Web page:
Where is my swimmable water?

Since I moved to Dallas in July of 2012, one thing has been lacking in my local outdoor adventures. Swimmable water. It’s not for lack of looking and trying either as I’ve investigated most of the local lakes and rivers. As my excitement builds up with the visions of diving head first into beautiful water, I am let down when we reach the water’s edge.

Water has always been near and dear to my soul. I grew up in Connecticut with the Long Island Sound about 25 minutes away and remember trips to Vermont to explore the freezing cold clear waterways. More recently my three years in Arkansas were spent with my kayak on the first National River, the Buffalo River, and the just as pristine upper Kings River. Most weeks after work, the boys and I explored the rivers and waterfalls of the area such as “Paradise Falls”.

I know my standards are high. I want clear clean cool beautiful water here in Dallas. I realize that just does not exist here so I would settle for water I wasn’t scared to put my head under water in. This past weekend we explored yet another local recreational lake and I barely got my feet wet.

As we pulled up to Lake Ray Hubbard, a thirty minute drive from my house, I thought maybe this would be the lake! This would be the lake we would come back to on a hot summer day to cool off. Just off the highway I saw kite surfers bouncing up and down in the windy surf.

kite surfer

I was excited to get out of the car and get down to the lake. As soon as I opened the door, my optimism for a swim started to change. The familiar smell was in the air. The smell of questionable water hit me and turned my smile into a frown. We moved closer to the lake and as we walked over rocks covered with trash I still had hope the water would be ok. We reached the shore and my mind was made up.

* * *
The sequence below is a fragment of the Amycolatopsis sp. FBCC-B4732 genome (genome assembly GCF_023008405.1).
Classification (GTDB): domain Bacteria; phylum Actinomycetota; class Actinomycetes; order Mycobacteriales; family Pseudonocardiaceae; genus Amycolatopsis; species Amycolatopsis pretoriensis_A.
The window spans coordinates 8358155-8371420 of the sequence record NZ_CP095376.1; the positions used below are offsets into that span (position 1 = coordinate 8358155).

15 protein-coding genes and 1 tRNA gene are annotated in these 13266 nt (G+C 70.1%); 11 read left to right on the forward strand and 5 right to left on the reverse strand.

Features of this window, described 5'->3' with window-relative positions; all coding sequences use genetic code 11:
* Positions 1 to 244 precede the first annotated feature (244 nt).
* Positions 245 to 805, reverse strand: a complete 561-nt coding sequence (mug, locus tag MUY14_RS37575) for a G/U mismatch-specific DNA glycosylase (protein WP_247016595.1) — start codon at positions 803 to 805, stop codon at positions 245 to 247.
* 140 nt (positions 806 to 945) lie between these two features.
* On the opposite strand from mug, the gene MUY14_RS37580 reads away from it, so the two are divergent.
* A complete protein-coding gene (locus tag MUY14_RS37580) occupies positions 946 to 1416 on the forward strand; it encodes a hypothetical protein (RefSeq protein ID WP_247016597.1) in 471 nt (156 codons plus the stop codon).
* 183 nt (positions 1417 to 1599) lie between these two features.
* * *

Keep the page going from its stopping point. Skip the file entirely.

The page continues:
There was no way you could go barefoot here. Every inch of sand in and out of the water had broken glass. Every few feet there was a large dead fish and you had to keep your mouth closed to keep the flies and gnats from getting inside. There was no way I was diving in.

b and lake

My heart was saddened again. Tires, bottles, glass was everywhere.

It was David that made a profound point. “Why are Texans so proud of their state but they trash it?” he said. I have no idea but it breaks my heart. There is only one natural lake in Texas, the rest are man-made reservoirs. We create these to use for our water supply and recreation but who would want to drink this water and who would want to swim in it?

I felt sorry for the hotel on the east side of the lake. It looks like a beach resort with no beach and dirty water. Maybe they could take charge of the clean up at the lake. It is definitely in their best interest to conserve the water as well as clean it up. I would hope they have low flush toilets, water conscience shower heads and drought tolerant landscaping but I highly doubt it. Every drop they save could go back into their beach front lake.

The City of Dallas is responsible for the lake and there has been lots of news about citizens urging for a clean up. But aren’t we as the people responsible for the trash? We can’t expect someone else to clean it up.

This was by far the nastiest lake I’ve been to in the area. I’m sad and I want some clean water to swim in. The days of “our kids won’t have clean water” is upon us. It’s today.

Wherever you live you have water downstream of you. So please be mindful of your trash, recycle, avoid pesticides and be aware of what you put down the drain from your cleaning supplies to your shampoo.

It all ends up in the water I want desperately to swim in!

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